ASX200: Weekly Wrap – 19/11/2021

Bob Mason
Published: Nov 20, 2021, 04:16 UTC

It was another bearish week for the ASX200, with the big-4 banks and commodity stocks pulling the index into the red.


Economic Calendar

Wednesday, 24th November

Construction Work Done (QoQ) (Q3)

Thursday, 25th November

Private New Capital Expenditure (QoQ) (Q3)

Friday, 26th November

Retail Sales (MoM) (Oct) 

The ASX200

It was another bearish week for the ASX200, which fell by 0.62% in the week ending 19th November. In the week prior, the ASX200 had fallen by 0.19%.

Better than expected economic data from China delivered support at the start of the week before a pullback mid-week.

In October, fixed asset investments rose by 6.1%, year-on-year, which was down from 7.3% in September. Economists had forecast a 6.2% rise. China’s unemployment rate held steady at 4.9% in October.

Of greater significance, however, were industrial production figures.

In October, industrial production rose by 3.5%, year-on-year, which was up from 3.1% in September. Economists had forecast a 3.0% increase.

From Australia wage growth figures and the RBA’s monetary policy meeting minutes were also positives for the ASX200.

Inflation jitters and rising concerns over net interest margins for the big-4 banks pulled the majors into the red, however.

The Stats

In the 3rd quarter, wages grew by 0.6% quarter-on-quarter versus a forecasted 0.5% increase. Wages had grown by 0.4% in the previous quarter. Year-on-year, wages grew by 2.2%.

According to the ABS,

  • Private sector wages rose by 2.4% annually, while growth in the public sector continued to track below the private sector.
  • The annual growth rate returned to a more regular September quarter pattern of wage growth, following the labor market disruptions through 2020 and 2021.

Monetary Policy

Salient points from the RBA meeting minutes included:

  • Outbreaks of the Delta variant led to a sharp contraction in the Australian economy in the September quarter.
  • This delayed, but not derailed, the economic recovery that has been under way since the first half of the year.
  • By mid-2022, activity was expected to be broadly in line with the pre-Delta recovery path.
  • Household consumption was expected to underpin output growth in subsequent quarters as restrictions are eased.
  • Inflation in the September quarter had been about 0.25 percentage points higher than expected 3-months earlier.
  • Members noted that, in the central scenario, underlying inflation was expected to pick up gradually towards the end of the forecast period.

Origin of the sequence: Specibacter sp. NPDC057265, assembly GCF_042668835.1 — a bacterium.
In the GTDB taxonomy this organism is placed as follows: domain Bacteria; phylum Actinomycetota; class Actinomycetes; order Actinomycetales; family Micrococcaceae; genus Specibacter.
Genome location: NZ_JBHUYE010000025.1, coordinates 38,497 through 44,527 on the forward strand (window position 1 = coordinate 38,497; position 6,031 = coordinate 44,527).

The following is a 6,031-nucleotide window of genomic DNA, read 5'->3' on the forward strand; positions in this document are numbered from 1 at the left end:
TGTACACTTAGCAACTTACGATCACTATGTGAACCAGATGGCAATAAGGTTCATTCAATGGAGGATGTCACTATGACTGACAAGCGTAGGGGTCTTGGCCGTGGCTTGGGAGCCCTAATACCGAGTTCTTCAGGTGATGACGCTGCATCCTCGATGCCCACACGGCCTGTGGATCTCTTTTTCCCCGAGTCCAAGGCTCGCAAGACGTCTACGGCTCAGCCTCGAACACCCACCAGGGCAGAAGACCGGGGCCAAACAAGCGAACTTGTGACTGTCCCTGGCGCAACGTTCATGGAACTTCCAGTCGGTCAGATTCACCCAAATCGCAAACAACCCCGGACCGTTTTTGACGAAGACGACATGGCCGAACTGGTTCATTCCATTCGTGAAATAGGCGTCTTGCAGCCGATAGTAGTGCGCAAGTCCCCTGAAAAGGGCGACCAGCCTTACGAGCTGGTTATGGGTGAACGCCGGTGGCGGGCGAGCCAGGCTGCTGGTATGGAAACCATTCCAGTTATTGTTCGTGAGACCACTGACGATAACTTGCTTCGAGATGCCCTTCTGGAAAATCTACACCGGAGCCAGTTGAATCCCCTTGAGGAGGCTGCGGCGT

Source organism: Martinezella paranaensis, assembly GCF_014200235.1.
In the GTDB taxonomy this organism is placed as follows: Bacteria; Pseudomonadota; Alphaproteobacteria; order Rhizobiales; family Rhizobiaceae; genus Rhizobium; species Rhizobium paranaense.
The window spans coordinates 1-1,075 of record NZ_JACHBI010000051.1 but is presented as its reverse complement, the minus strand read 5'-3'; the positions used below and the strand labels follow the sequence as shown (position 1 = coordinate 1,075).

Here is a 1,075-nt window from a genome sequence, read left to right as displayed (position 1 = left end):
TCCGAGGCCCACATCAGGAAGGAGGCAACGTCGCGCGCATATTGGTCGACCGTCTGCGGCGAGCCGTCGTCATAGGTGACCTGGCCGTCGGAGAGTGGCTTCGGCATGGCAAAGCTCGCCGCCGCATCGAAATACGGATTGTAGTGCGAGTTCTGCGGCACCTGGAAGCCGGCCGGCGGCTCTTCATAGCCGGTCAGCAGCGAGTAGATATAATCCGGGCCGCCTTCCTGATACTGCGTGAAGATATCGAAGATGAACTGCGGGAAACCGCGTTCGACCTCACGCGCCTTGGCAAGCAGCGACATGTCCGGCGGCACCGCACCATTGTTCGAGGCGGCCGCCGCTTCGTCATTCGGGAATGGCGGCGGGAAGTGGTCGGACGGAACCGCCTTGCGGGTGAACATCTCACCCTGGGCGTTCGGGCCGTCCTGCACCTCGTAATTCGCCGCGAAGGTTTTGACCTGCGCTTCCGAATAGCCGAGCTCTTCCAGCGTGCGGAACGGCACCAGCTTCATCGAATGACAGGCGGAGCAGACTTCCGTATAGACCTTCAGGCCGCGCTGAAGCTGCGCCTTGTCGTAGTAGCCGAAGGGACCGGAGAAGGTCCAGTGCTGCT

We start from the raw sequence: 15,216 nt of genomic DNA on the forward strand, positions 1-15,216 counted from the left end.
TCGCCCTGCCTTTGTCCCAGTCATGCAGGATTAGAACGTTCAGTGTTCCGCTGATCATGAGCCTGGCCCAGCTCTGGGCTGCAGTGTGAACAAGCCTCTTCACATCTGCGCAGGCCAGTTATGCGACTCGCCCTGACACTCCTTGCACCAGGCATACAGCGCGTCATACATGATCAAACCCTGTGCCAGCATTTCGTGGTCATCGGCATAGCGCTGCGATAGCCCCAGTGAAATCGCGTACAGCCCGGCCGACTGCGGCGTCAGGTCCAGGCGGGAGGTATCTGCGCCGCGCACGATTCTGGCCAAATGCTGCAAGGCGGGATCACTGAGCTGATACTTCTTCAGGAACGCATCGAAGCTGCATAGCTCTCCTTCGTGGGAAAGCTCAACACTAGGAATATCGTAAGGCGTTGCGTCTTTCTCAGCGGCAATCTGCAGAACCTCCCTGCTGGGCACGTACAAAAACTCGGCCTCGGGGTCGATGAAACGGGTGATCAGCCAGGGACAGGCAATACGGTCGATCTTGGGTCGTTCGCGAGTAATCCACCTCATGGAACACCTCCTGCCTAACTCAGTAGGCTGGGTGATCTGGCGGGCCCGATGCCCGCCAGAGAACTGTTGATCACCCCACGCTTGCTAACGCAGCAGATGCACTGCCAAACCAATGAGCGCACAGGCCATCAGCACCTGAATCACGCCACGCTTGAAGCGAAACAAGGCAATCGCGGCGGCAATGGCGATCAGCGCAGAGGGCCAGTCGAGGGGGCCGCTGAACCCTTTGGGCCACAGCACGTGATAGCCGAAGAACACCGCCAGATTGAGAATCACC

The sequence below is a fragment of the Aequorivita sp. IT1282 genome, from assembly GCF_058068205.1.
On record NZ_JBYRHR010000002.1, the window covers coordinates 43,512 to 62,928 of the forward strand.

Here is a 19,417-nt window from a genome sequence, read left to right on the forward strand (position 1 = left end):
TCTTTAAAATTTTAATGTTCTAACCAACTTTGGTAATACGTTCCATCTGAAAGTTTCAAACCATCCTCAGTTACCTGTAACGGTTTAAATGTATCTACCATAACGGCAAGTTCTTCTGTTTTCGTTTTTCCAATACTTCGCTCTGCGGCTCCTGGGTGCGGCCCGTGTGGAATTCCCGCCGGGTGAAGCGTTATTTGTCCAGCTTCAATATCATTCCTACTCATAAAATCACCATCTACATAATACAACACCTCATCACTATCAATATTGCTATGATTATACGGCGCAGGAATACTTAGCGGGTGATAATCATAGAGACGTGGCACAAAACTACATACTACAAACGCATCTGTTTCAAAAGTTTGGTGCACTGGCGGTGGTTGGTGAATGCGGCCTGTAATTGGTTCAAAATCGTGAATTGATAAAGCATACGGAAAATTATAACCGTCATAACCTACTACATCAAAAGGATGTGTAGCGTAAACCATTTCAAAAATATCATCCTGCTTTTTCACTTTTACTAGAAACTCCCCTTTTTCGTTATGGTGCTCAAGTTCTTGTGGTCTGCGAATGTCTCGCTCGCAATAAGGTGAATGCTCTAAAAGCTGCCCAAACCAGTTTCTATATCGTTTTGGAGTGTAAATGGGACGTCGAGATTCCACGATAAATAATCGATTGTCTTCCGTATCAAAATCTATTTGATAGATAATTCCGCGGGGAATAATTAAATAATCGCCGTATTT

• While the forecast for inflation was higher than previously, members noted that the outlook for inflation in Australia differed from that for many other advanced economies.
  • Members agreed, however, that the distribution of possible outcomes for inflation had widened.
  • Two alternative scenarios in light of the considerable ongoing uncertainty around health outcomes and household consumption were considered.
    • A stronger economic trajectory than the central scenario was possible if households increased spending by more than expected.
    • A weaker trajectory could stem from precautionary saving, alongside possible adverse health outcomes, such as the emergence of a new COVID-19 variant or waning efficacy of vaccines in H12022.
  • Members acknowledged that the risks to the inflation forecast had changed.
  • The main uncertainties related to the persistence of current disruptions to global supply chains and to the behavior of wages at the lowest unemployment rate in decades.

From Elsewhere

Upbeat retail sales figures from the U.S together with a pickup in manufacturing sector activity in NY State and Philly were also market positive.

In October, both retail sales and core retail sales increased by 1.7%, coming in ahead of forecasts.

The NY Empire State Manufacturing Index rose from 19.8 to 30.9, with the Philly FED Manufacturing PMI increasing from 23.8 to 39.0.

The Market Movers

It was a mixed week for the banks. Commonwealth Bank of Australia slid by 9.54% to lead the way down. While quarter earnings were upbeat, a warning over net interest margins weighed heavily.

ANZ (-3.40%), NAB (-4.35%), and Westpac (-2.42%) also struggled.

Macquarie Group bucked the trend, however, rising by 3.35%.

Commodity stocks also had a bearish week. Rio Tinto and BHP Group ended the week down by 2.13% and by 3.32% respectively. Fortescue Metals Group Ltd and Newcrest Mining saw relatively modest losses of 1.78% and 1.70% respectively, however.

Other Asian Markets

Elsewhere, it was a mixed week. The Hang Seng Index fell by 1.10%, while the Nikkei 225 and the CSI300 ended the week up by 0.46% and by 0.03% respectively.

The Week Ahead

It’s a busier week ahead on the Asian economic calendar. From Australia, economic data includes construction work down and private new CAPEX figures ahead of retail sales data on Friday.

Expect the retail sales figures to be key.

From elsewhere, private sector PMIs from the U.S and Europe, together with 3rd quarter GDP numbers for the U.S and Germany will also influence.

Away from the economic calendar, commodity prices will remain a key driver, however, with COVID-19 news updates also likely to influence.

About the Author

Bob Masonauthor

With over 20 years of experience in the finance industry, Bob has been managing regional teams across Europe and Asia and focusing on analytics across both corporate and financial institutions. Currently he is covering developments relating to the financial markets, including currencies, commodities, alternative asset classes, and global equities.

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